Let me briefly return to the original question that an executive of Champions for Life asked me: how could I reconcile 2 Corinthians 5:17 with one of my published studies showing born-again inmates were just as likely to return to prison? My answer was painfully simple and direct. If the only difference between inmates who leave prison is that some are born-again Christians, it made sense to me that Christian inmates would have comparable recidivism rates. The conversion experience in and of itself is not enough to protect ex-prisoners from all manner of missteps they might take following release from prison. In-prison programs that provide highly structured instruction and mentoring are important to be sure, but they are only the start. Whatever instruction and mentoring inmates receive behind bars, they need significantly more support as ex-prisoners. Born-again Christian prisoners who are not the beneficiaries of this kind of support will most likely be re-arrested and returned to prison at similar rates as their nonreligious counterparts. Thus, these born-again ex-prisoners—new creations they may be—are just as likely to return to prison, though this time they will bring Jesus with them when they return.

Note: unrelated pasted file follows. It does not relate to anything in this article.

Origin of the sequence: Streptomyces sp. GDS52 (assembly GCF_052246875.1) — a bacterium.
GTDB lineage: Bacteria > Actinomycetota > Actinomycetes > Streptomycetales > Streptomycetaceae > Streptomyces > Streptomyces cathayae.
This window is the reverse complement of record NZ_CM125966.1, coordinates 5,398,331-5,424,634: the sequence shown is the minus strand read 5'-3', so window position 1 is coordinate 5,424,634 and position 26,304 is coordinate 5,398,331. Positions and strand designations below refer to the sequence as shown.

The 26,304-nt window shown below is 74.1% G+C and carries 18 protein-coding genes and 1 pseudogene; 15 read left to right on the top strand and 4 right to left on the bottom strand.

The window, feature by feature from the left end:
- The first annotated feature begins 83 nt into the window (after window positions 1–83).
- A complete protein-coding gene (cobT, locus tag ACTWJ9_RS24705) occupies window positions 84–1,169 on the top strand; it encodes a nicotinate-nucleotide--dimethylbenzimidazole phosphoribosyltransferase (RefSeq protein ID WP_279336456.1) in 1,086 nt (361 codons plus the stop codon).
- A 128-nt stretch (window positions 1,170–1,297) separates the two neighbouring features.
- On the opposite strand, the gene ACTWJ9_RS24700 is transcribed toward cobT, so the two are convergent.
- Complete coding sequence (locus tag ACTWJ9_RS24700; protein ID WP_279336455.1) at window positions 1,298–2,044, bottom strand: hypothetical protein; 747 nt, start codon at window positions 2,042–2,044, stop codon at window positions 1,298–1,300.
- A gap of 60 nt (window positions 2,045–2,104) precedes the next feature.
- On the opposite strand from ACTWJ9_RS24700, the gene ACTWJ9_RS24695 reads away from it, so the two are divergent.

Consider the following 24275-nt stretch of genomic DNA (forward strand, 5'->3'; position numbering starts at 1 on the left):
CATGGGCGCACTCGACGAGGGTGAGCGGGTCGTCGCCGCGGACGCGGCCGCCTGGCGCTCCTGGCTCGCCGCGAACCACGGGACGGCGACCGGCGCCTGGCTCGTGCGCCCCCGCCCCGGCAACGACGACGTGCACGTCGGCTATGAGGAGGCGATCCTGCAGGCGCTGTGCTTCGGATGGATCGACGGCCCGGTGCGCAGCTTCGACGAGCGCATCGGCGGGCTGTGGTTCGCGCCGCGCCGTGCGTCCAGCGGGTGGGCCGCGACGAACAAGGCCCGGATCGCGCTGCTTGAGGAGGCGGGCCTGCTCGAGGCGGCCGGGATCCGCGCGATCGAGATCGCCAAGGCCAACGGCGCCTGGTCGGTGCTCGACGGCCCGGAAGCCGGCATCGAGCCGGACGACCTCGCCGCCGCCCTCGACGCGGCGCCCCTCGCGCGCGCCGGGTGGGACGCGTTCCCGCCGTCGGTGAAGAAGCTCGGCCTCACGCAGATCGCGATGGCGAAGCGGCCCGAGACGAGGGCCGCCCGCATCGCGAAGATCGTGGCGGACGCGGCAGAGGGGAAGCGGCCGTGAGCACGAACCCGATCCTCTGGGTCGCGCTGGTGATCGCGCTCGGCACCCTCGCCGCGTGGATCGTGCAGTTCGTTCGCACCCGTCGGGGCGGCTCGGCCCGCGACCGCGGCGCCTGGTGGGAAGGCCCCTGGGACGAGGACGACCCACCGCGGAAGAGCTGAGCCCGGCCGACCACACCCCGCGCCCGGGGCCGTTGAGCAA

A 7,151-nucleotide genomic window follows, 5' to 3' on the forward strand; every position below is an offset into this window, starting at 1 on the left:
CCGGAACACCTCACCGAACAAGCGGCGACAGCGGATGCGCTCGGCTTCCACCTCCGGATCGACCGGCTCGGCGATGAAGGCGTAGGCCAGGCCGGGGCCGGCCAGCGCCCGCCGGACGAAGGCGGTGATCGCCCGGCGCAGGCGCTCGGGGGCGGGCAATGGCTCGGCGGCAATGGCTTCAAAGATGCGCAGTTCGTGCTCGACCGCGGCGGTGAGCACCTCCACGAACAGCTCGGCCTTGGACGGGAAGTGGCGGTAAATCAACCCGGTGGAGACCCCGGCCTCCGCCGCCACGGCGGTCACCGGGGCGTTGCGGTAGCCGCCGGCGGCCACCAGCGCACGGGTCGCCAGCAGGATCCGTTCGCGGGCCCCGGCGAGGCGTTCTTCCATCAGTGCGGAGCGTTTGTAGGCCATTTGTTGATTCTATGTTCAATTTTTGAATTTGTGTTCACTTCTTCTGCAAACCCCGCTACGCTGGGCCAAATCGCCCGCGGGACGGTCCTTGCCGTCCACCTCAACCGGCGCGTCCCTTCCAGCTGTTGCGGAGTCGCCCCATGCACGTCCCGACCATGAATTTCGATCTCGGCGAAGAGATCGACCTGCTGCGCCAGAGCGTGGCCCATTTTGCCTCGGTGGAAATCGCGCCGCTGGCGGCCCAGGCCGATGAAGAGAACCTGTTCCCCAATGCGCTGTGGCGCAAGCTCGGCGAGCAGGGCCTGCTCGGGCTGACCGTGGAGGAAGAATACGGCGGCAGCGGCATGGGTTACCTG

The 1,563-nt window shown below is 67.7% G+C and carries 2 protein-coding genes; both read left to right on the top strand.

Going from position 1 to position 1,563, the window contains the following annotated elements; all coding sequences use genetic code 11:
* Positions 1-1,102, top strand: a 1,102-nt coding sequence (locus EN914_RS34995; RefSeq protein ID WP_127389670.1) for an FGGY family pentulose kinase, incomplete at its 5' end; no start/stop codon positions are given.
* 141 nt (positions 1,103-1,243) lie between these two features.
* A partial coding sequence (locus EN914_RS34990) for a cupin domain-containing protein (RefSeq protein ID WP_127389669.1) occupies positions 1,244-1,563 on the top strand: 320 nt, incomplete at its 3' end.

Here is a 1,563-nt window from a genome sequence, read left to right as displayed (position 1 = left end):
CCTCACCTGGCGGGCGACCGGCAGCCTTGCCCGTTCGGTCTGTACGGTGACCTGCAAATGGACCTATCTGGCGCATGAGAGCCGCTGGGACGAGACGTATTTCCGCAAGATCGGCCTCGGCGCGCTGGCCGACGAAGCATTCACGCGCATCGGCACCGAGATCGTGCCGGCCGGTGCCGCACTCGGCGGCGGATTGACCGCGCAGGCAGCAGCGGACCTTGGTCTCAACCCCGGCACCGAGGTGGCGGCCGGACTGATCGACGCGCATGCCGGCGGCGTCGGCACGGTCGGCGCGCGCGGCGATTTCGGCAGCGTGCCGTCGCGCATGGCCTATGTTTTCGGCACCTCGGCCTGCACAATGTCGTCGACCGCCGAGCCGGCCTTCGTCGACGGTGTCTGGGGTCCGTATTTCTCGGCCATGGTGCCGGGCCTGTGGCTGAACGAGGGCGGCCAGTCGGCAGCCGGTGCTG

I have interviewed hundreds of inmates over the years who are four- and even five-time losers (i.e., they have served four or five previous prison sentences). When asked about their faith background, many have indicated they became Christian during their first or second prison commitment. As many inmates have told me, they simply strayed from the truth and abandoned the commitments they made in prison and intended to keep after release. Though a tough pill to swallow, representatives from Champions for Life understood what I was saying, and perhaps reluctantly they agreed with me. I was certainly not trying to minimize their work or question their call to preach the gospel in prisons. They understood my point: unless other faith-based ministries on the outside of prisons are willing to do more to intentionally work with ex-prisoners, new converts would have a hard time making it in the free world. In essence, my position was that a conversion experience is really only the first step in a much longer journey. Spiritual transformation is an ongoing process that cannot be averted once an inmate leaves prison. Take, for example, faith-based programs like Teen Challenge, the largest faith-based drug treatment program in the world. Teen Challenge follows something similar to a twelve-step program, but with the distinction that the first step is based on accepting Jesus Christ as one’s Savior. In other words, they recognize that many more steps are necessary to remain sober, but the nonnegotiable first step is faith in Jesus.